Buying an investment property is a good way to supplement your income for the present and the future and can offer stability through slow but consistent growth.
When purchasing an investment property though, you are also buying into a number of responsibilities. It can require a fair amount of specialised knowledge and is a time-consuming job that, if not allocated the right amount of time, can easily overwhelm and overtake your life.
It is for these reason that hiring a professional property manager is an essential for any property investor that wants their portfolio to be successful as they take a step towards a financially secure future.
To understand why having a property manager is so important, we’ll outline all the wonderful things they can do for you.
Optimise the rent
In any form of investment, one of the primary goals is to achieve the best possible return on investment that you can. With an investment property, you achieve this through the rent that your tenants will pay to you that can be paid on a weekly, fortnightly or monthly basis.
The advantage of employing a property manager is that they will take care of this for the investor. A good property manager not only sets the rent price but adjusts it accordingly as they continue to manage your property. Through the knowledge they have of the market, they will be able to set the rent at a level which will attract the right tenants and also give you the best possible return on investment.
Their knowledge of appropriate rental yields that an investment property should be achieving provides valuable insights. They also know the laws around when you can raise rent and can act on them to ensure that the investor benefits from their knowledge.
Organising and enforcing the collection of rent is another task that a property manager will take care of for the investors whose properties they manage. This is a key responsibility as it will allow for the owner of the property to maintain optimal cash flow.
This will provide the following benefits:
- contribute to paying off any debts (like your mortgage)
- reinvest in improving your investment property
- conduct planned repairs
- provide a buffer against future financial challenges.
If rent is in arrears, a property manager is trained to deal with the situation and knows the exact steps that need to be taken to resolve the issue.
Manage tenant requirements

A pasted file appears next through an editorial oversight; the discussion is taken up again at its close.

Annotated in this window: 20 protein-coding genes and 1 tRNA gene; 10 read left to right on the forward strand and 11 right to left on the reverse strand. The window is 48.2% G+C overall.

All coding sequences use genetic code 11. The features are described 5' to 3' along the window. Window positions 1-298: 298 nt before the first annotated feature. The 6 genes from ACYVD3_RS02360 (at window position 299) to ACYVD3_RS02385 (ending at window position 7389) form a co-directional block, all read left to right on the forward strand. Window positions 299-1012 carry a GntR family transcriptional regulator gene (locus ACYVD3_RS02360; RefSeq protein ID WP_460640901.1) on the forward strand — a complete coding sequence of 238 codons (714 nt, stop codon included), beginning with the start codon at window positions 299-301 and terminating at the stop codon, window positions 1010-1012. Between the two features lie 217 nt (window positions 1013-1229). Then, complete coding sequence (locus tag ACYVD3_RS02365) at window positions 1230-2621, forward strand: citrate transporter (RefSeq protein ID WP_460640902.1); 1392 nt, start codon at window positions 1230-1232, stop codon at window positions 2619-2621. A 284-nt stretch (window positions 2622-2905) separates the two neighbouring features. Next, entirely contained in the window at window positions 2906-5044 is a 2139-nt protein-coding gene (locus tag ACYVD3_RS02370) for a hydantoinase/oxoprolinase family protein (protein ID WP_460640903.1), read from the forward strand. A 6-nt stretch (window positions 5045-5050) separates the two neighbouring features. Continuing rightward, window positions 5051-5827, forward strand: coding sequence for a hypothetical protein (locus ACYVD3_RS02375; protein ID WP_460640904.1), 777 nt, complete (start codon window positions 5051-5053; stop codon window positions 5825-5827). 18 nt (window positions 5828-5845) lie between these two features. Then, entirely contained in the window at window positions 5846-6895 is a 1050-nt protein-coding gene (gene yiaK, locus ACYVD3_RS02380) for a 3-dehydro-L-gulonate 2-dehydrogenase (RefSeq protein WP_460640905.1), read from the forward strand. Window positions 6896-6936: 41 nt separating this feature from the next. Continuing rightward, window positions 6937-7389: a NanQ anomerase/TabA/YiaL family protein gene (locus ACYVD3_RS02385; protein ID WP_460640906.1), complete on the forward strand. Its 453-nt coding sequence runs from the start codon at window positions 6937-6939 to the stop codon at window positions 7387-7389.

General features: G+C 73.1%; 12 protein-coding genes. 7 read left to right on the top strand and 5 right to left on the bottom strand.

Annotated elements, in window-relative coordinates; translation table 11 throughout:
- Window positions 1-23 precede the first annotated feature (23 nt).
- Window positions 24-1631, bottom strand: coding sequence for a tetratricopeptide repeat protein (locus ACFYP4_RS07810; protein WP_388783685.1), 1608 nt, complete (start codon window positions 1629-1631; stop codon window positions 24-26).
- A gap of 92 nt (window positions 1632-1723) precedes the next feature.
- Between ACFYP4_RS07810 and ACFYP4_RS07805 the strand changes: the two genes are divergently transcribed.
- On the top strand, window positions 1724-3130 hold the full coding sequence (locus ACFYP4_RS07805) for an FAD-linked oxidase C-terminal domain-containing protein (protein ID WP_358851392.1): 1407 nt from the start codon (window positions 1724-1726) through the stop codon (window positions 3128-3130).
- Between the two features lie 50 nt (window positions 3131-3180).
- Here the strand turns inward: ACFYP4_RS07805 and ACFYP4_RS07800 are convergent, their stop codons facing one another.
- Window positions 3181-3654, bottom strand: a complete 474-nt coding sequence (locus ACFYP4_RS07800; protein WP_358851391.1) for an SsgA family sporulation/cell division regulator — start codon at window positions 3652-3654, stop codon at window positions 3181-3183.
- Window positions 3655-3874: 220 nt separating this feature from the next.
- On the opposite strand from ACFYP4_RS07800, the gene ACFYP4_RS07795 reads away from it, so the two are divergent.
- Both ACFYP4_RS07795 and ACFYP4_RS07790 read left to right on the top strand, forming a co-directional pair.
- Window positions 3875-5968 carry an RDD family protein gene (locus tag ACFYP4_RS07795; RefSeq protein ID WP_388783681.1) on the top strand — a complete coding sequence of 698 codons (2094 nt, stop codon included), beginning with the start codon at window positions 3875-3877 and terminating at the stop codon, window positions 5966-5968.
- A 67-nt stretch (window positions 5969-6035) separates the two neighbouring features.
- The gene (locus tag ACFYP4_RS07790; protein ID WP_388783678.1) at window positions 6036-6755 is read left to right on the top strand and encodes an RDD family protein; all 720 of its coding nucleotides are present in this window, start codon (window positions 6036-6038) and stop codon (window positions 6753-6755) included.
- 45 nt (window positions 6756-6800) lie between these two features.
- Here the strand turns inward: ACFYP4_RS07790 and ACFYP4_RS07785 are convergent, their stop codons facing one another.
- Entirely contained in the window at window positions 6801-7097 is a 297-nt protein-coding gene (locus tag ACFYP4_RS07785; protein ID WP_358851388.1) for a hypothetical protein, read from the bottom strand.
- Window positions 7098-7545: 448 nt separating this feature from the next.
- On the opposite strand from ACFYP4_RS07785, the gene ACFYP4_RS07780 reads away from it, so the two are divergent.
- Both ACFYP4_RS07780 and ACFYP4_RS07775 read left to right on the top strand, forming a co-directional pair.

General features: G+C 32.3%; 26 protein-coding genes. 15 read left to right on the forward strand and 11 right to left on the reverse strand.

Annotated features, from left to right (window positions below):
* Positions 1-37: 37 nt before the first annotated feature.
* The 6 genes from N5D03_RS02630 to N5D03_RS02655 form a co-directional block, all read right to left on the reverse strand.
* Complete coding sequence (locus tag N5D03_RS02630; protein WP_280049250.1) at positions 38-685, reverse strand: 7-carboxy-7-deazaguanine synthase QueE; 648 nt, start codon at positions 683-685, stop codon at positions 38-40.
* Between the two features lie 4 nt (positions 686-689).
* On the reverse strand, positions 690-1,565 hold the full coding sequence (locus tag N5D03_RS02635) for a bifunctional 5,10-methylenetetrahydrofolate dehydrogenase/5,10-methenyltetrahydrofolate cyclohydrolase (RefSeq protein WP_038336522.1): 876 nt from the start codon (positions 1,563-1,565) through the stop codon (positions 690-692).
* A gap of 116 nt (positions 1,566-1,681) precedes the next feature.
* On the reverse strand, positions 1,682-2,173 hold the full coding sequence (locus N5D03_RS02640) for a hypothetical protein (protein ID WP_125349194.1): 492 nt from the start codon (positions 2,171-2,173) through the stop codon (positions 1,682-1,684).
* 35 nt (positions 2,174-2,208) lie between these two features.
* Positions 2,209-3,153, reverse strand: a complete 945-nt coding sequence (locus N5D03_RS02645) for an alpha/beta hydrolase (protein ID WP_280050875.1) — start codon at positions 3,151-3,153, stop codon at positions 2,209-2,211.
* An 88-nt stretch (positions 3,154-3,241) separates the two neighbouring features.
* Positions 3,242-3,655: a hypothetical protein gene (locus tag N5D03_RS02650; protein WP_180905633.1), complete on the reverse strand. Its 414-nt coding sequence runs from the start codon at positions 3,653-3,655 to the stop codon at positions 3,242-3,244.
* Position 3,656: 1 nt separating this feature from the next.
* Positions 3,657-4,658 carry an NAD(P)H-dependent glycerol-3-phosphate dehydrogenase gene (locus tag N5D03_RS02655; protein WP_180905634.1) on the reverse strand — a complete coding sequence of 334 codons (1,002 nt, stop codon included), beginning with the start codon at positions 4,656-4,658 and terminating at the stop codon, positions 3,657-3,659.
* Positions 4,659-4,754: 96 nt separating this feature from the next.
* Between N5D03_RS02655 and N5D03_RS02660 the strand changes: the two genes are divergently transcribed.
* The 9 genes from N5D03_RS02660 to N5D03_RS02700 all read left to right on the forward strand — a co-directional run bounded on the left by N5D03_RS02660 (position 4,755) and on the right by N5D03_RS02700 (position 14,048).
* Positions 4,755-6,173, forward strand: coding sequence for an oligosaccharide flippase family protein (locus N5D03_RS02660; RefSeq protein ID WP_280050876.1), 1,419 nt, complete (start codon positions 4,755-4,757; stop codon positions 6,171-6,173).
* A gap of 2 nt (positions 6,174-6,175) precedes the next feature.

The management of tenants is another key responsibility that a property manager will take care of. A complex part of the property management business, there are many different issues and aspects to dealing with the requirements of tenants.
When taking over the management of your investment property, finding tenants to inhabit it as fast as possible will be their priority. By filling the vacancy quickly, they will be minimising your loss from the rent you are not receiving.
A property manager will know exactly where and how to advertise your property as well as understand precisely what the right prospective tenants will be looking for. For example, the necessary wording to describe the property and what features of the home the photography should display.
Taking care of this can be very time-consuming and costly if your efforts are misplaced. This is why having an expert property manager to deal with the process is ideal.
Once advertised, the next step a property manager will take is to screen any prospective clients. A property manager will know exactly what to ask and look for in an ideal tenant who will pay rent on time, have a longer tenancy and be as hassle free as possible.
Another crucial duty of a property manager is to set the lease term and make sure it includes all the necessary clauses to protect the owner.
A property manager’s most important duty is to make the experience of owning an investment property as stress-free and lucrative as possible. For this reason, a property manager is an invaluable help to investors because of their practical responses to emergency situations and effective management of complaints.